Miss Marple's Last Case
The body lay in the library
Sprawled across the floor,
The hands outflung, as if to say,
“Give me one chance more.”

The body was that of Miss Marple,
Old and shrewd and quaint,
The Colonel looked ferocious,
The maid was ready to faint.

The doctor looked up from the corpse,
Whose head was strangely angled,
“The cause of death is obvious,” he said,
“The poor old dear’s been strangled.”

The lawyer said she had made a will,
Just a simple bequest,
That all her goods and chattels
Were to go to Raymond West.

Her nephew, the novelist, stood aghast,
The looks he were getting were funny,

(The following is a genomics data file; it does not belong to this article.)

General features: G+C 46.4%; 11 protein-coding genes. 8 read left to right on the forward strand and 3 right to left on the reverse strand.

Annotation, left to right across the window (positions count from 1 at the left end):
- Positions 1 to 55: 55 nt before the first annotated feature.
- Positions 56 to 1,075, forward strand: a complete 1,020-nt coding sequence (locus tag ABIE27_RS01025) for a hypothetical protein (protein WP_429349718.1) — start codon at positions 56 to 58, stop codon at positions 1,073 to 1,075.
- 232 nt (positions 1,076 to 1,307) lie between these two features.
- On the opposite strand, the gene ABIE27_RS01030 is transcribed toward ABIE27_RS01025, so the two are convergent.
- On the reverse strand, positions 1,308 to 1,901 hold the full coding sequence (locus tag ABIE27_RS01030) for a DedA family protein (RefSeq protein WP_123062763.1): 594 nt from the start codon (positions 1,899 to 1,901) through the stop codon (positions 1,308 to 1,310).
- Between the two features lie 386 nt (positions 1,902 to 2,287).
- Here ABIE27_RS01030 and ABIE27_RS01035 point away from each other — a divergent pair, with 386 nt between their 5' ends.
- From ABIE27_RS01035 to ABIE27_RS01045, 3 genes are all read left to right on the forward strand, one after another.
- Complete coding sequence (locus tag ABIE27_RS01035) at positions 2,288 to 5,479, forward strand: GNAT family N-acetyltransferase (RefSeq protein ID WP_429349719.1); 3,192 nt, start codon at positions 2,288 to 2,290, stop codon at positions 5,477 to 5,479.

“I swear I didn’t do it,” he said,
“Even though she’s left me her money.”

The vicar bleated loudly,
“I don’t know what to do,”
“Be quiet, Len dear,” said Griselda his wife,
“We know it wasn’t you.”

Her dear friend, Mrs Bantry, said
“I told her to take heed,
Now things will never again be the same
In the village of St. Mary Mead.”

The cook was crying buckets of tears,
Her face was fiery red,
“I know we had our differences
But I never wished her dead.”

The gardener then came in the room,
In his hand was a ball of twine,
“I don’t know nothin’ about it,” he said,
“I was tyin’ up the vine.”

The butler then confessed that he
Had committed this dreadful crime,
“I couldn’t take it any more,” he said,
“Her being damned well right all the time.”

So watch out Hercule Poirot,
Your little grey cells may be fine,
But keep your eyes wide open,
You could be the next in line.